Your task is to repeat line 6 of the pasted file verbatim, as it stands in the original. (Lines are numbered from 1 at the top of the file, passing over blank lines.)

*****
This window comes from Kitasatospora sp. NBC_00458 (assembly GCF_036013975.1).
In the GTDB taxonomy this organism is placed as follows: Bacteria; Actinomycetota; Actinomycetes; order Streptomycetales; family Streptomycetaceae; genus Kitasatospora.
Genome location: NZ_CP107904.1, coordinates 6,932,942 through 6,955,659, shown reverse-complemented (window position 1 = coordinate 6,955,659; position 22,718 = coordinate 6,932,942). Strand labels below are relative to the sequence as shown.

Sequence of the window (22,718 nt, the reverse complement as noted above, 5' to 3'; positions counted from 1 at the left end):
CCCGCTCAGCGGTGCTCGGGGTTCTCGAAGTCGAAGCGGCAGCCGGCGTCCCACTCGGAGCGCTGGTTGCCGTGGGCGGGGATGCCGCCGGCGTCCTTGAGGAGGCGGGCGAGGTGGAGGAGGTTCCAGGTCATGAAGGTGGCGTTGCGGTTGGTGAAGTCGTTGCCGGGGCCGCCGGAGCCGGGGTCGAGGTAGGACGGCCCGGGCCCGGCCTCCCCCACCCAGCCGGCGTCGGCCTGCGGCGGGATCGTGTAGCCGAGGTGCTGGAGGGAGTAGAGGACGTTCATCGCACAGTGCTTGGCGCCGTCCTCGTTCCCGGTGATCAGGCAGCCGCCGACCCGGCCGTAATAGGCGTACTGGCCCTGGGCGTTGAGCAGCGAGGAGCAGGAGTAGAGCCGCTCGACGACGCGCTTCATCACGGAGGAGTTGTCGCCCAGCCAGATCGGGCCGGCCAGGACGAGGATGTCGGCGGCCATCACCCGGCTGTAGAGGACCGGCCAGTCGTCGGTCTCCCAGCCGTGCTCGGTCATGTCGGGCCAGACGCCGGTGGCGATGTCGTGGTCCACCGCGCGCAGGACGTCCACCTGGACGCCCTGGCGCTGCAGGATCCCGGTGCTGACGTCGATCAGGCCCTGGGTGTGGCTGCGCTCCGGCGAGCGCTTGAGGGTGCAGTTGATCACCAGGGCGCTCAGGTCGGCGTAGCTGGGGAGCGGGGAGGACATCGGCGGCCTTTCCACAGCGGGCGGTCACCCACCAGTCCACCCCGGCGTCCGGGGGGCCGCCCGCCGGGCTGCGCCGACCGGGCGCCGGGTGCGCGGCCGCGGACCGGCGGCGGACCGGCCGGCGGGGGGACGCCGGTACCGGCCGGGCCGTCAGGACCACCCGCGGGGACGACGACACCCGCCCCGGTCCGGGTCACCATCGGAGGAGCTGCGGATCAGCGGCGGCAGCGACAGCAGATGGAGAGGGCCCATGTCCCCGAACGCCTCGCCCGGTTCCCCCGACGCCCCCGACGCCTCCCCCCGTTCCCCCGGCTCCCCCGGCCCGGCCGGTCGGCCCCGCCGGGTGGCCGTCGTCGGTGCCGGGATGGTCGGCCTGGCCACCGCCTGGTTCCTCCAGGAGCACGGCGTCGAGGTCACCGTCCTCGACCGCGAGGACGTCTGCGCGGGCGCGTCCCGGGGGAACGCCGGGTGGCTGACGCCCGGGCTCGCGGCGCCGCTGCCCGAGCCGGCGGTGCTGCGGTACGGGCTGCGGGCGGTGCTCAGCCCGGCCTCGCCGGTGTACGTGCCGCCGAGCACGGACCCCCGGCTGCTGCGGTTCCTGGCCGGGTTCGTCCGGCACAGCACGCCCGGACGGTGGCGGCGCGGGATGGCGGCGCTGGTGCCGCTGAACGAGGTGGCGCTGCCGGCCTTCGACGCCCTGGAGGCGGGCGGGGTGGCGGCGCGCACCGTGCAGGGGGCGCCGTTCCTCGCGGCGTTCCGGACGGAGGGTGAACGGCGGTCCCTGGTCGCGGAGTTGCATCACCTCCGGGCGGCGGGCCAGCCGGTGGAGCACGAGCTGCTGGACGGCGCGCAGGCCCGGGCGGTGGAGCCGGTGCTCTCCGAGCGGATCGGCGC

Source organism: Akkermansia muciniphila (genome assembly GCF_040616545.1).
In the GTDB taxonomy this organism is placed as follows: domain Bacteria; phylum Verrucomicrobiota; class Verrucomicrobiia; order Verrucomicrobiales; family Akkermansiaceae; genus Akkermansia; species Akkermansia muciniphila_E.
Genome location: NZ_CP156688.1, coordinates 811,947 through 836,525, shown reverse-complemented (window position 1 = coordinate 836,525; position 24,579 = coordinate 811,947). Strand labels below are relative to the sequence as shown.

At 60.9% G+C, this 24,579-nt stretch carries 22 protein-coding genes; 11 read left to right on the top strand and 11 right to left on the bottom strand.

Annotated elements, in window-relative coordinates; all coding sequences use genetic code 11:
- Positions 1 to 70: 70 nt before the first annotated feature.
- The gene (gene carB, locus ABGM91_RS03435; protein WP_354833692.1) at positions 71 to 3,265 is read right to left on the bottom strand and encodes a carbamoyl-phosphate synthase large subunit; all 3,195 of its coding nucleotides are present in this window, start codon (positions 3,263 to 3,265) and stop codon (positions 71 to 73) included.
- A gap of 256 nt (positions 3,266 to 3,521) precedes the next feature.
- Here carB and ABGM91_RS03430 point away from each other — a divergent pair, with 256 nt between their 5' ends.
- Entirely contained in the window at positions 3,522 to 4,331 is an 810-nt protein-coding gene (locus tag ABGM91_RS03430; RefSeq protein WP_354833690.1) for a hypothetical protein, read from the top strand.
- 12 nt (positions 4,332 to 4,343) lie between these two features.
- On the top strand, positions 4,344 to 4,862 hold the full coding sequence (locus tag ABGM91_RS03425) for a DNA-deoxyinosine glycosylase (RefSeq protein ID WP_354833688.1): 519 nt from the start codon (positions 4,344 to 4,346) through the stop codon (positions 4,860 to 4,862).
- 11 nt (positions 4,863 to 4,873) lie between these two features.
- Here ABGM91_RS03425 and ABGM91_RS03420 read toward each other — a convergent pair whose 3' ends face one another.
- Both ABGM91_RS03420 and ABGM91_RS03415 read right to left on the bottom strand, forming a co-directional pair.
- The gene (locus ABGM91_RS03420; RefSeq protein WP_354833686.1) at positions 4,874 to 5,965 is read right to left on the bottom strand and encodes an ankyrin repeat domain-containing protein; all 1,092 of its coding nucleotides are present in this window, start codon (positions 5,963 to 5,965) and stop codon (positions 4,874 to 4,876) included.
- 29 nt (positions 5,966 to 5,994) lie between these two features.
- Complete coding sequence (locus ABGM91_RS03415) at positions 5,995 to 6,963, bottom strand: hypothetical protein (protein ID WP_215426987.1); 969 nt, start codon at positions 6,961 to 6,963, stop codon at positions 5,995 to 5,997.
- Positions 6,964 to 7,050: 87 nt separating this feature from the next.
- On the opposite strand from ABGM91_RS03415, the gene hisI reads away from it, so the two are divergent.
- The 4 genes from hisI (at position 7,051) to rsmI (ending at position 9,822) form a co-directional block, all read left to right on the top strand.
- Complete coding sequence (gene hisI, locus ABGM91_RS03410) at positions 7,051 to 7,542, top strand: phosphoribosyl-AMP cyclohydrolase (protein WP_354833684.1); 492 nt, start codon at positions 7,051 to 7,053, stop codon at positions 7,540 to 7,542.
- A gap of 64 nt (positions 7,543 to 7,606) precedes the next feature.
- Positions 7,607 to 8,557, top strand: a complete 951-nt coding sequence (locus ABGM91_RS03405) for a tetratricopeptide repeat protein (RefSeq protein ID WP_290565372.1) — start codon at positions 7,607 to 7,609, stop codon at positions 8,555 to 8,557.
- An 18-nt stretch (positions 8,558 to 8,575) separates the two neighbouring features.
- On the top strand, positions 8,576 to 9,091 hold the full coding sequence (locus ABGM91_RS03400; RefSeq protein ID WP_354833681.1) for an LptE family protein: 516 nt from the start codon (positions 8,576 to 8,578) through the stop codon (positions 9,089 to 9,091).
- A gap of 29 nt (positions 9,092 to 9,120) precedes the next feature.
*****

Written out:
Source organism: Akkermansia muciniphila (genome assembly GCF_040616545.1).